CASSIES Bronze: Unilever launches a new kind of deodorant
The #TryDry campaign took on white marks and sticky gels.
This story appears in the February/March 2016 issue of strategy.
Bronze: Off to a Good Start
The anti-perspirant/deodorant category was highly commoditized, with little innovation, much price switching and flat sales. In Canada, the stick format dominated, whereas outside North America sprays had led the way due to an innovative dry spray format. This new format was to be launched in Canada with 17 SKUs across five core Unilever brands, targeting men and women 27- to 34-years-old and aiming for a 1.9% share.
Insight & Strategy:
While the category was low interest, it was also low satisfaction; sticks were known to create white marks while gels left a wet and sticky feeling, non-issues with dry sprays. Generating awareness, trial and particularly relevancy as fast as possible would be key with the early adopters target market who liked being the first to try new things.
Launched nationally on Jan. 5, 2015 with a $2 million spend in the first six months, #TryDry had begun three weeks prior by inviting brand loyalists to be the first to try dry sprays in Canada, starting the social discussion. TV combined the Dove, Degree Men and Degree Women brands for consistent awareness while 50% of the digital budget went behind mobile. PR, retail events, in-store demos, sampling, POS and a Grammys sponsorship fuelled the launch.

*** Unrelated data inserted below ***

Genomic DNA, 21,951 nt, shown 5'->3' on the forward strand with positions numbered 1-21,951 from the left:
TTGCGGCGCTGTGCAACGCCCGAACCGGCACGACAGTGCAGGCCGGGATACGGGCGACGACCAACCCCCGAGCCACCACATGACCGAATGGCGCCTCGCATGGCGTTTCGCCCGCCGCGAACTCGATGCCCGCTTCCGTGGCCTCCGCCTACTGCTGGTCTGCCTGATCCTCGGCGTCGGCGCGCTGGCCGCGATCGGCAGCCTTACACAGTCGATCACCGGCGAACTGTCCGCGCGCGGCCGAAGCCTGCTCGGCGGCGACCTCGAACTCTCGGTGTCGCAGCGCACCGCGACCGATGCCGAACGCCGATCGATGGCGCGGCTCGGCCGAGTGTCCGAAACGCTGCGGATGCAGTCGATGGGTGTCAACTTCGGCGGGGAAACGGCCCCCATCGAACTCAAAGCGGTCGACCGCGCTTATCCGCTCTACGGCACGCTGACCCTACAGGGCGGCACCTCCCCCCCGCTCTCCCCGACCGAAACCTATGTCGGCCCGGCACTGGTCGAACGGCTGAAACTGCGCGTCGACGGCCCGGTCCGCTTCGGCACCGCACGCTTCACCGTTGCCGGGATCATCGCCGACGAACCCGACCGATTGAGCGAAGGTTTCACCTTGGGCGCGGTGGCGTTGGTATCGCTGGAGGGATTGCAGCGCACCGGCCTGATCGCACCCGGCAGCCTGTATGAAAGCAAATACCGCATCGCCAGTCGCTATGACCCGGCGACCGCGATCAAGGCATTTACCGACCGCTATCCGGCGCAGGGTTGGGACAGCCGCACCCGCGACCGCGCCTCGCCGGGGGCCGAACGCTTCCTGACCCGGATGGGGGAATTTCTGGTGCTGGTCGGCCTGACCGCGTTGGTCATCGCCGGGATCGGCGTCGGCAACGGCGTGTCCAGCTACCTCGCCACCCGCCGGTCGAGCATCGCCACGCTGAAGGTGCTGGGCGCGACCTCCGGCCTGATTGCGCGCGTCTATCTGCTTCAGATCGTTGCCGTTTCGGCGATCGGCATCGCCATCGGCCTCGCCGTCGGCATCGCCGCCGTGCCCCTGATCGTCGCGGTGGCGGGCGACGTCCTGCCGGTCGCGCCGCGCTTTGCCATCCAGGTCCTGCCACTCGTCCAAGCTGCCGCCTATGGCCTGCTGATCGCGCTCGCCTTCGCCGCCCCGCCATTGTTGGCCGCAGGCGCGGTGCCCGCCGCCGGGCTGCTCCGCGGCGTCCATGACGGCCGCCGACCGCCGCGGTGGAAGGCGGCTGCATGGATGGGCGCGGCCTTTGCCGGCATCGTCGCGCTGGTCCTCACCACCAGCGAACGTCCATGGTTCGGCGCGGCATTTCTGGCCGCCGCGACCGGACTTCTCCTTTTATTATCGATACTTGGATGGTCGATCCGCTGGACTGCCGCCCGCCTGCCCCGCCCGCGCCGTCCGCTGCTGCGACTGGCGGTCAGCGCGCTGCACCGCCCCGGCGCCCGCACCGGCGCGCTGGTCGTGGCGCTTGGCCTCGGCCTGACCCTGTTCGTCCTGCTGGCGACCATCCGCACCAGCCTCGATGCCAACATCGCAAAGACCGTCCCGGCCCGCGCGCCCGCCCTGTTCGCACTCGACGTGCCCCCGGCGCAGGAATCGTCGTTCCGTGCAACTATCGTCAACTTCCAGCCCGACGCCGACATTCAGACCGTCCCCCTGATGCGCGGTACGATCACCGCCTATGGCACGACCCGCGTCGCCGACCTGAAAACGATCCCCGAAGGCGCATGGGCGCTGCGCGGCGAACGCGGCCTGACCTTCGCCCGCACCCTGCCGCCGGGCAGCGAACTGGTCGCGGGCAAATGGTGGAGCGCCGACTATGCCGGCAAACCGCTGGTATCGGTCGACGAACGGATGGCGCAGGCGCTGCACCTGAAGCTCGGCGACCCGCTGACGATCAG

For the six-month post-launch, dry spray achieved 4.4% share, entirely incremental to the category, and grew Unilever anti-perspirant sales 12% to their highest-ever share, delivering $6.7 million in incremental POS revenue. The launch exceeded trial targets by 72%.
Cause & Effect:
Dry spray also launched simultaneously in the U.S. with more traditional launch tactics. Within the first six months, Canada outpaced the U.S. in terms of dollar volume share (5.5 vs. 3.9), trial (3.0% vs. 2.3%) and awareness scores (25.5 vs. 22). The Canadian campaign delivered 83 million digital impressions, one million search impressions, 33 million traditional PR impressions, and 5 million influencer-led impressions. The dry spray format was premium priced and wasn’t discounted at launch. To accommodate the launch of 17 dry spray SKUs, Unilever discontinued four SKUs while increasing shelf space by only 2%.
Client: Unilever Canada
VP brand building, Canada: Ricardo Martin
Director – hair care and deodorants: Jessica Grigoriou
SBM brand building, Dove & Degree Deodorants: Meghan Jones
Senior ABBM brand building, Degree Deodorants: Amanda D’Ortenzio
ABBM brand building, Degree Deodorants: Jordan Gleed
Senior ABBM brand building, Dove Deodorants: Sarah Zargarpour
Shopper marketing team lead: Lynn Caiger
Shopper marketing managers: Melissa Kang, Toula Stathopoulos, Stephanie Lombardi, Izabela Kvesic, Caroline Forcier
Agency: Ariad Communications
VP: Tracy Smith
Senior account directors: Sofia Costa, Jeff Lynch
Account manager: Kim Yong-Set
Senior project manager: Caitlin Hines
CDs: Trevor Schoenfeld, Neil Woodley
ACD: Jeff MacGregor
CW: Andrew DeAngelis
Head of digital design: Radoslav Ratkovic
Head of design: Marianne Lau
Senior designer: Damien Northmore
Senior production designer: Henry Eugenio
Media agency: Mindshare
PR agency: Harbinger
Shopper marketing agency: Integrated
Shopper marketing Quebec agency: Bob Agence